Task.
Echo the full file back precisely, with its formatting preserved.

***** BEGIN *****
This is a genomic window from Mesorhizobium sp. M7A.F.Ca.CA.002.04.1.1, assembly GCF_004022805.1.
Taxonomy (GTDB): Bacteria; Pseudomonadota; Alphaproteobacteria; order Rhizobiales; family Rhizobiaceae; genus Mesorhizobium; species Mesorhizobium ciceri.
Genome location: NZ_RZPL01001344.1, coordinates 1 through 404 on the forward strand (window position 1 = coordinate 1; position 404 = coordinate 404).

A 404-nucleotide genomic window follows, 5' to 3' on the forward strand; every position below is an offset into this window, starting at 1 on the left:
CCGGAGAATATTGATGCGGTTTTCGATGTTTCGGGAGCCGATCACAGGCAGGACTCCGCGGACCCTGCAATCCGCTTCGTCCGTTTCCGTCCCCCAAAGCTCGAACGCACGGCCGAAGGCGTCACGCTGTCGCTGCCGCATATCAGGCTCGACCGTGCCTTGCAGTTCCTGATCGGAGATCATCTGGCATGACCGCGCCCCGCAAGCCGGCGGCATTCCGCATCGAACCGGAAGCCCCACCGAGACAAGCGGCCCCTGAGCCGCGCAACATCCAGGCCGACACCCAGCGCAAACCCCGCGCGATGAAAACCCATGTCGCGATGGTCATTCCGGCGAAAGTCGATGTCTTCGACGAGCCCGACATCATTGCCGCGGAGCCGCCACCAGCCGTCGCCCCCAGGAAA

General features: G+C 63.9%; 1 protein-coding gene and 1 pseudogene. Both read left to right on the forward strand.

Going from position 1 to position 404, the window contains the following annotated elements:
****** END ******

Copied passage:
This is a genomic window from Mesorhizobium sp. M7A.F.Ca.CA.002.04.1.1, assembly GCF_004022805.1.
Taxonomy (GTDB): Bacteria; Pseudomonadota; Alphaproteobacteria; order Rhizobiales; family Rhizobiaceae; genus Mesorhizobium; species Mesorhizobium ciceri.
Genome location: NZ_RZPL01001344.1, coordinates 1 through 404 on the forward strand (window position 1 = coordinate 1; position 404 = coordinate 404).

A 404-nucleotide genomic window follows, 5' to 3' on the forward strand; every position below is an offset into this window, starting at 1 on the left:
CCGGAGAATATTGATGCGGTTTTCGATGTTTCGGGAGCCGATCACAGGCAGGACTCCGCGGACCCTGCAATCCGCTTCGTCCGTTTCCGTCCCCCAAAGCTCGAACGCACGGCCGAAGGCGTCACGCTGTCGCTGCCGCATATCAGGCTCGACCGTGCCTTGCAGTTCCTGATCGGAGATCATCTGGCATGACCGCGCCCCGCAAGCCGGCGGCATTCCGCATCGAACCGGAAGCCCCACCGAGACAAGCGGCCCCTGAGCCGCGCAACATCCAGGCCGACACCCAGCGCAAACCCCGCGCGATGAAAACCCATGTCGCGATGGTCATTCCGGCGAAAGTCGATGTCTTCGACGAGCCCGACATCATTGCCGCGGAGCCGCCACCAGCCGTCGCCCCCAGGAAA

General features: G+C 63.9%; 1 protein-coding gene and 1 pseudogene. Both read left to right on the forward strand.

Going from position 1 to position 404, the window contains the following annotated elements: